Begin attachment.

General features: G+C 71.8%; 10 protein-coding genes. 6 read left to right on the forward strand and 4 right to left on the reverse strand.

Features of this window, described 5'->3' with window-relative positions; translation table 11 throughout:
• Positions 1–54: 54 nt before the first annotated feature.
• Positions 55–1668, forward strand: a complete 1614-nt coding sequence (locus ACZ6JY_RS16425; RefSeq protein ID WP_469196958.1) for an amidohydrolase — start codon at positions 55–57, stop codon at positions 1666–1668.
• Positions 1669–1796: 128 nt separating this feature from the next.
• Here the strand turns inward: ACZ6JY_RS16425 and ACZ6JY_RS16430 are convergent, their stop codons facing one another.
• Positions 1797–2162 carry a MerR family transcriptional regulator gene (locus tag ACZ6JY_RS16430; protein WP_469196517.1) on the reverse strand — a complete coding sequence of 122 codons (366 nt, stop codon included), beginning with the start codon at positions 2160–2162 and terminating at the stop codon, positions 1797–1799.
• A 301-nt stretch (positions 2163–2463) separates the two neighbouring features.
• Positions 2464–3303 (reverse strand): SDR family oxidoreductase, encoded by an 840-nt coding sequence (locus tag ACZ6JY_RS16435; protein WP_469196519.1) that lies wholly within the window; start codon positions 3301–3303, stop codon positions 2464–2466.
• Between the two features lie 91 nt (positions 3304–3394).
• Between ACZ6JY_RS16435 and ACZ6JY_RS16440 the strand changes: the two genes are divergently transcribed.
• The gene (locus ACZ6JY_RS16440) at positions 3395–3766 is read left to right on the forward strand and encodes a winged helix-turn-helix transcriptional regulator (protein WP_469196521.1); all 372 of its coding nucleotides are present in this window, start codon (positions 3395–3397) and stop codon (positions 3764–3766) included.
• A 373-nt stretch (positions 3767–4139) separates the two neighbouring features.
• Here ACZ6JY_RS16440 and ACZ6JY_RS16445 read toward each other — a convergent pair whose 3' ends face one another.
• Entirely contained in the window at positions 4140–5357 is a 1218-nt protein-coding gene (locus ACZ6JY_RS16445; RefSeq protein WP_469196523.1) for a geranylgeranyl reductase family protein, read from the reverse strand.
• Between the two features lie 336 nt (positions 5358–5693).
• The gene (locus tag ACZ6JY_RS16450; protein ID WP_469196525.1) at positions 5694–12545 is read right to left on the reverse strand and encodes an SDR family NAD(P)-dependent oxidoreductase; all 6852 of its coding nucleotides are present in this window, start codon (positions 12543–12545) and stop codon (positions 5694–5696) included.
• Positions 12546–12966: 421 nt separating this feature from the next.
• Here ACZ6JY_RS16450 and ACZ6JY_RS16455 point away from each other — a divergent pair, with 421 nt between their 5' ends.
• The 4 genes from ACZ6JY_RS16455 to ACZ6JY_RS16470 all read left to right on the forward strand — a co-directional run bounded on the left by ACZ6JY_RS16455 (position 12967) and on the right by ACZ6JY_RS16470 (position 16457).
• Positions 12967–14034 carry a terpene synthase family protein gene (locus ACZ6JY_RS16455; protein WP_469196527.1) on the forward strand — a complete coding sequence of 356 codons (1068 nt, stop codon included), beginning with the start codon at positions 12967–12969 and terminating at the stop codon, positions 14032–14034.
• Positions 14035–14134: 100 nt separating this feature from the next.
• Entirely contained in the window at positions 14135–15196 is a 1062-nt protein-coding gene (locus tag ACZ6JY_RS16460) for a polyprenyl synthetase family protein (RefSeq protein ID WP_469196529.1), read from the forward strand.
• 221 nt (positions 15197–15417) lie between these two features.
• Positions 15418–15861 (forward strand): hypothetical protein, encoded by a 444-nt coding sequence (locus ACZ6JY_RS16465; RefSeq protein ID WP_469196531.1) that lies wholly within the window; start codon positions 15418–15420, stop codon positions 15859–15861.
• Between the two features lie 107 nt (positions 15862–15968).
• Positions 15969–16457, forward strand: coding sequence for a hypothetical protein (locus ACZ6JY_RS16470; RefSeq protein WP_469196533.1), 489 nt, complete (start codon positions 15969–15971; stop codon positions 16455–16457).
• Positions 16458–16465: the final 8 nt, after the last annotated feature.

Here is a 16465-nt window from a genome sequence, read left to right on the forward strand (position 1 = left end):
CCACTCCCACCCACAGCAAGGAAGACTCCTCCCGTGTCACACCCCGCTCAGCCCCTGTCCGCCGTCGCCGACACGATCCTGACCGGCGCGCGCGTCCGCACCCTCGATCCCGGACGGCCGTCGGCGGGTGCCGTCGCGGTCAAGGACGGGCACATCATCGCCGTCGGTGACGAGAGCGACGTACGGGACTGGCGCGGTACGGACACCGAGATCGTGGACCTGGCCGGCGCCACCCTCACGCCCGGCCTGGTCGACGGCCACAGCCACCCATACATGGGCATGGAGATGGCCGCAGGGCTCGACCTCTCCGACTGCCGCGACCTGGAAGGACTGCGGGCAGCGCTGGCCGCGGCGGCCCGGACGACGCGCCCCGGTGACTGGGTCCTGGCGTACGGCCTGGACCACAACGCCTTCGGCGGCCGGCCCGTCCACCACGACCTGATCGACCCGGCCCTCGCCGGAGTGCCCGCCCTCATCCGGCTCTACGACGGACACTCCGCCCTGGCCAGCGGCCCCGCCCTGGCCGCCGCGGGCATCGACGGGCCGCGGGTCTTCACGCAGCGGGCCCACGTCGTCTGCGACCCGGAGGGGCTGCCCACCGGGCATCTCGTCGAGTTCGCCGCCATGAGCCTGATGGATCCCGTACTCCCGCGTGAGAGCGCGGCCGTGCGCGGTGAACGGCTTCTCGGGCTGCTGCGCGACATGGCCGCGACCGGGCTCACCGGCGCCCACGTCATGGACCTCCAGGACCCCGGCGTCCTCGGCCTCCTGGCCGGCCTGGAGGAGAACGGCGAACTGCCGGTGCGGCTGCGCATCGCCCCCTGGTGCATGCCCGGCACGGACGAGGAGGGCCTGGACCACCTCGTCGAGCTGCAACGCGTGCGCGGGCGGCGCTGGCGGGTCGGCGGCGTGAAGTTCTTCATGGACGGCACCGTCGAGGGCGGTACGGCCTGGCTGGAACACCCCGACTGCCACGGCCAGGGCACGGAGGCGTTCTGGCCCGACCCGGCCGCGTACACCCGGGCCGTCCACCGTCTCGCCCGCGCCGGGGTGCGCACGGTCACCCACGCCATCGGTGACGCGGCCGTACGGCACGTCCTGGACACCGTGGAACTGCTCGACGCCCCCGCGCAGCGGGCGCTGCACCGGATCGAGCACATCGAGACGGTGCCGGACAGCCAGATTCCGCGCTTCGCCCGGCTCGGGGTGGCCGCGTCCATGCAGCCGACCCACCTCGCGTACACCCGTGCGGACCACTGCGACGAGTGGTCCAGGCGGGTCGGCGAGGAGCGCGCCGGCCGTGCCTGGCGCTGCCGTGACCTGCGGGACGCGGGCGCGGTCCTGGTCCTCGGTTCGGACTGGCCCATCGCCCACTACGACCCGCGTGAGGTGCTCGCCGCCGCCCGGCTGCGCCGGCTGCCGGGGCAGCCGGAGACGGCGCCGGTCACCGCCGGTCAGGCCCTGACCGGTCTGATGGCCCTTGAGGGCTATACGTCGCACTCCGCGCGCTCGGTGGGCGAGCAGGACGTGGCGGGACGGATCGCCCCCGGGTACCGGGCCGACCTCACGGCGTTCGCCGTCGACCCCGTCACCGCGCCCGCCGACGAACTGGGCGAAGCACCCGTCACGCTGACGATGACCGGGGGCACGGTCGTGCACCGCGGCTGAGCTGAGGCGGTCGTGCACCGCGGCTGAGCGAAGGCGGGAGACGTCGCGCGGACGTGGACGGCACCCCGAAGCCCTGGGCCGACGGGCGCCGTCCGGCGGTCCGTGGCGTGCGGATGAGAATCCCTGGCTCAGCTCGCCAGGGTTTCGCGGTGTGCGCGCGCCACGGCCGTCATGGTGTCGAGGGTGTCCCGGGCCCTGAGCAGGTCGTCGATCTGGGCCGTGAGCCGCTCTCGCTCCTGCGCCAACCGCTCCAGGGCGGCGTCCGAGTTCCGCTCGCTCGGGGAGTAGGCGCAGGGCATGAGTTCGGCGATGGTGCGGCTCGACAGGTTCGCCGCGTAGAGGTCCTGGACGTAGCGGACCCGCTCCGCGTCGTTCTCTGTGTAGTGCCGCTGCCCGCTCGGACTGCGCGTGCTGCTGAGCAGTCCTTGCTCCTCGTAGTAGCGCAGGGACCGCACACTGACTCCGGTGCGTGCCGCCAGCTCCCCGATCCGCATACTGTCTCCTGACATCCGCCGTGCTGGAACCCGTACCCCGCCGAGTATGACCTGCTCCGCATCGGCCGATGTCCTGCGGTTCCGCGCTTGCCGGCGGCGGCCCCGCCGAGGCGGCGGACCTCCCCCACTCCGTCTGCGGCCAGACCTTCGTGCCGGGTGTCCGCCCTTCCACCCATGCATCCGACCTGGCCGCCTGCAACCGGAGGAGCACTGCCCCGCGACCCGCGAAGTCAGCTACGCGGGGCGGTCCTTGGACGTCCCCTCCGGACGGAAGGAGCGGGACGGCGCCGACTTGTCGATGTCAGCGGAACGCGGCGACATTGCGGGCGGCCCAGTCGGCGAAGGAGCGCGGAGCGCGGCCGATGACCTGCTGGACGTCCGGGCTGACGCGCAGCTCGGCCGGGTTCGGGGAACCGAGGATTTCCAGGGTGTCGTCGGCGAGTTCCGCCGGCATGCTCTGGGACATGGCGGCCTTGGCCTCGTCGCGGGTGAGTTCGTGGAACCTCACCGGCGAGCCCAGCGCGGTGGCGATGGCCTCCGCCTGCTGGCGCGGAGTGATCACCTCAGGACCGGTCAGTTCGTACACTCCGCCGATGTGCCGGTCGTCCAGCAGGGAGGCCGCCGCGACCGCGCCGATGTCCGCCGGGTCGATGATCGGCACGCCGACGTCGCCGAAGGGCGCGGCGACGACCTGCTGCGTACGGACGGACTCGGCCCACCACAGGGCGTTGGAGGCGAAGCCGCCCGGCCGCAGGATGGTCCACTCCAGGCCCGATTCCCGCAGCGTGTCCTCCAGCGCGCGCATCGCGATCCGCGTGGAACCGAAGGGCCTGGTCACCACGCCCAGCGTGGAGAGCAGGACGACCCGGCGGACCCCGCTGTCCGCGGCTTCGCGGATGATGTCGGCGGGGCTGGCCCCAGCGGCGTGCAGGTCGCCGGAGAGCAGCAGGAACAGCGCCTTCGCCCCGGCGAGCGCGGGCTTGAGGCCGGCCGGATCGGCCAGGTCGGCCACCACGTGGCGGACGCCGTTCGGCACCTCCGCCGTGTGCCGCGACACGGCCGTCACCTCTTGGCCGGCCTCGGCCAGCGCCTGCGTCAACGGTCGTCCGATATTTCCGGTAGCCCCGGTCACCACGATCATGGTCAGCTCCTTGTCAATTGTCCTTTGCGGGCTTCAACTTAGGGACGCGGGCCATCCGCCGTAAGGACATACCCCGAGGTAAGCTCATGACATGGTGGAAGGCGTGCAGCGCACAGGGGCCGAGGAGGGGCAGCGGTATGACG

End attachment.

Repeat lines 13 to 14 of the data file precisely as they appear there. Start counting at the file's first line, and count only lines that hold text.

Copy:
• A 373-nt stretch (positions 3767–4139) separates the two neighbouring features.
• Here ACZ6JY_RS16440 and ACZ6JY_RS16445 read toward each other — a convergent pair whose 3' ends face one another.